A locked gate at the site. Photo: Ramblers Scotland

A locked gate at the site. Photo: Ramblers Scotland

Ramblers Scotland is appealing to the public to help fund a legal battle over access at a Highland estate.

The walkers’ charity is joining the Highland Council in opposing an attempt to block a path on the Ardnamurchan peninsula.

The organisation has launched a Crowdfunder appeal as it faces costs of up to £82,000 in its fight to save access along the Glenborrodale to Acharacle path.

It said the route offers stunning views of Loch Sunart and is of great value to the local community and as a strategic long-distance trail.

In 2019, two Ramblers were reported for aggravated trespass while walking peacefully on the same path, which is near to their Glenborrodale home.

A sheriff court last week granted Ramblers Scotland permission to join the Highland Council in opposing a bid by Woodland Renewables to use section 28 of the Land Reform (Scotland) Act 2003 to remove access rights from the affected part of the Ardnamurchan Estate.

Ramblers Scotland director Brendan Paddy said: “We always view legal action as a last resort. In fact, we haven’t entered an access case of this type in well over a decade, particularly as legal action can be so costly.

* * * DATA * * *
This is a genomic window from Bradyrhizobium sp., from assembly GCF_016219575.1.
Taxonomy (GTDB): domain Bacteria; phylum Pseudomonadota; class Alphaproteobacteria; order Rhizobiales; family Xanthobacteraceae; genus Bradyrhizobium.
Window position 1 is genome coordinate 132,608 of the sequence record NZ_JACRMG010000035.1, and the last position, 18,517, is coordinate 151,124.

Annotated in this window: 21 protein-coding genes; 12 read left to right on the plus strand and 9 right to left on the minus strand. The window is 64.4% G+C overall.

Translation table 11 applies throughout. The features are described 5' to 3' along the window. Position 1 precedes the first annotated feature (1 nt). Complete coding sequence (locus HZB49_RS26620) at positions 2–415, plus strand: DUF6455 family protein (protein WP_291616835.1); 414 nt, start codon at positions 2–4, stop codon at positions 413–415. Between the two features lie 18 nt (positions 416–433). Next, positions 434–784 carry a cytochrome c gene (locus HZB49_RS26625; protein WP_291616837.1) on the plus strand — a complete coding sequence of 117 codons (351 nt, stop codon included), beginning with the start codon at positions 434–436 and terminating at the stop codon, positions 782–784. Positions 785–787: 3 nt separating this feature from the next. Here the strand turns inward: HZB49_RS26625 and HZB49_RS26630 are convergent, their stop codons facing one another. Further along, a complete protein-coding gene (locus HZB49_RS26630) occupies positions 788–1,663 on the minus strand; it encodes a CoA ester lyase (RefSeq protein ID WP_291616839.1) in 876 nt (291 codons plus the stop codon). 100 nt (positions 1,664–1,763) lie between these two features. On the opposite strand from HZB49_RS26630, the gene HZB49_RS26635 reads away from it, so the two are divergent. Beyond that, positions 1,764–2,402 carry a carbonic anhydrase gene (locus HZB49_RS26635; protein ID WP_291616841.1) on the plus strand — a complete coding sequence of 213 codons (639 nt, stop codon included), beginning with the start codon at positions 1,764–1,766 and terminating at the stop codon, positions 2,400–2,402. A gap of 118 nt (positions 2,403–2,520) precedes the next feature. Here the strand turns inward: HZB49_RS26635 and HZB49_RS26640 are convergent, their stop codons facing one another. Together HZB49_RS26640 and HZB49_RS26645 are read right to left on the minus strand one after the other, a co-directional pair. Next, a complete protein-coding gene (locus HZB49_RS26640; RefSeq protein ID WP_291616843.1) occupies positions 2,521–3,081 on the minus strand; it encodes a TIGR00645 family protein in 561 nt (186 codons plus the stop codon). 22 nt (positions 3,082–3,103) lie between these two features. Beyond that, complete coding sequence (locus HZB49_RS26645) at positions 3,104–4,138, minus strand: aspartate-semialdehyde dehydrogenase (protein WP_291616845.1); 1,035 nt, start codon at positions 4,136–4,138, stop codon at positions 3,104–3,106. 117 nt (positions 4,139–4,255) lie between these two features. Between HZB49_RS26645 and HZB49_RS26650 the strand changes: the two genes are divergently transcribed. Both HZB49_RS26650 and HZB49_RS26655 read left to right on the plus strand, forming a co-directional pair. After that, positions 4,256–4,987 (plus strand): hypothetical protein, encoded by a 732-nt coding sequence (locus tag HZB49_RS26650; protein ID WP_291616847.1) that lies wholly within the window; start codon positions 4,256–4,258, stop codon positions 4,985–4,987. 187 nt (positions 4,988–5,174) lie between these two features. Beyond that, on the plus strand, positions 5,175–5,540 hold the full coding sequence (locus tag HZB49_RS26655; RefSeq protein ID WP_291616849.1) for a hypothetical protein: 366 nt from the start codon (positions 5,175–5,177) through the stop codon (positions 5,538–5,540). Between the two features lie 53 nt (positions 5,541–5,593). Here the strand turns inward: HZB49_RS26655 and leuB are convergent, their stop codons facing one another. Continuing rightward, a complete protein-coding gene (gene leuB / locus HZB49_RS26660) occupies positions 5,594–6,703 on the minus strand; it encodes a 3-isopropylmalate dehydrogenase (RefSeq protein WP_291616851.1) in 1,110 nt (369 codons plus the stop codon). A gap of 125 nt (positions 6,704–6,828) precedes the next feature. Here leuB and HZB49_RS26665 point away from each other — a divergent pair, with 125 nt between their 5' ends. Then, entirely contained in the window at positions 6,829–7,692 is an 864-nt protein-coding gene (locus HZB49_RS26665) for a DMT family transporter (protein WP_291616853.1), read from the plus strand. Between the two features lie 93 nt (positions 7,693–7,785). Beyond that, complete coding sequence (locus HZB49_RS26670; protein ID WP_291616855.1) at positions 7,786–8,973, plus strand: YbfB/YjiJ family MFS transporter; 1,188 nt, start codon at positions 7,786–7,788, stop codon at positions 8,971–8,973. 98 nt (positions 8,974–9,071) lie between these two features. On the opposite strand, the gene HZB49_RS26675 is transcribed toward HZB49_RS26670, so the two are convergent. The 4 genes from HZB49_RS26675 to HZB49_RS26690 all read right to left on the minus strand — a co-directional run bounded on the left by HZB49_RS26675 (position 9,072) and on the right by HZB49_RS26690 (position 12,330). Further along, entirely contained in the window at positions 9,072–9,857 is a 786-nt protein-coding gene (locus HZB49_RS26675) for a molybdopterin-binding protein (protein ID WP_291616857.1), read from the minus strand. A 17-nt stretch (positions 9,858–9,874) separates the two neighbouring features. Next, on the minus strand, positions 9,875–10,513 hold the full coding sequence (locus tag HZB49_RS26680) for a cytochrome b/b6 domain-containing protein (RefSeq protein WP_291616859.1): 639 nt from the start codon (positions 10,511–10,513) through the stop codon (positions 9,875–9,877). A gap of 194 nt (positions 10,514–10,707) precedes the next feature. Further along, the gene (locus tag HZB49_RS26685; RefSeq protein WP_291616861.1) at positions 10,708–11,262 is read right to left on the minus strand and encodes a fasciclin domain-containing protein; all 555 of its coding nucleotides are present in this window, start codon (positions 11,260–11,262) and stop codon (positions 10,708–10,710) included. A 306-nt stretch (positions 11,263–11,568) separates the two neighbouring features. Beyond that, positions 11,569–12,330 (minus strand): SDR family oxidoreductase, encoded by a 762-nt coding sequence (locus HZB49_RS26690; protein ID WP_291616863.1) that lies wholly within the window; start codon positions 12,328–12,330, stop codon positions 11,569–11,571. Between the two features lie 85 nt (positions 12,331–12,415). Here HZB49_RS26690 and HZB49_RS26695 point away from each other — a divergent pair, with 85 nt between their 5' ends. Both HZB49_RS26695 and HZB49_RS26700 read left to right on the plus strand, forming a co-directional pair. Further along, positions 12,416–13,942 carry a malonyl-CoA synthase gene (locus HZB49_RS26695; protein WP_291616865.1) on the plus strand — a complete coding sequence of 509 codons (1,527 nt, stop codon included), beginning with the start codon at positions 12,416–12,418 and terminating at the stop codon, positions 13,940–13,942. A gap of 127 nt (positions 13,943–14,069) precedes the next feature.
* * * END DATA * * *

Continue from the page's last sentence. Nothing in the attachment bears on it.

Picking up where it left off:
“However, this is a landmark legal case featuring a historic and important path. If we don’t fight to save the route, it’ll be a significant blow to our hard-won access rights and walkers will be banned from parts of this beautiful trail forever.

“I hope that lovers of the outdoors will consider donating to support our work, and deliver a resounding message that people in Scotland believe our access rights are worth fighting for.”

The view to Loch Sunart. Photo: Ramblers Scotland

The view to Loch Sunart. Photo: Ramblers Scotland

As well as opposing the section 28 application, the Highland Council intends to prove that a path that crosses the affected area of the estate is a right of way. Ramblers Scotland said the route has been used by generations of walkers before the area was more recently developed as a woodyard on the understanding that access rights would be maintained.

All parties are due back in an online court for the next hearing on 2 February. The case follows several complaints about locked gates at the estate in recent years.

After being interviewed and a report sent to the procurator fiscal, eventually no further action was taken against the two local walkers who were reported for alleged aggravated trespass, but Ramblers Scotland has branded the case ‘unprecedented and worrying’.

Donations to the appeal can be made via the Ramblers website.

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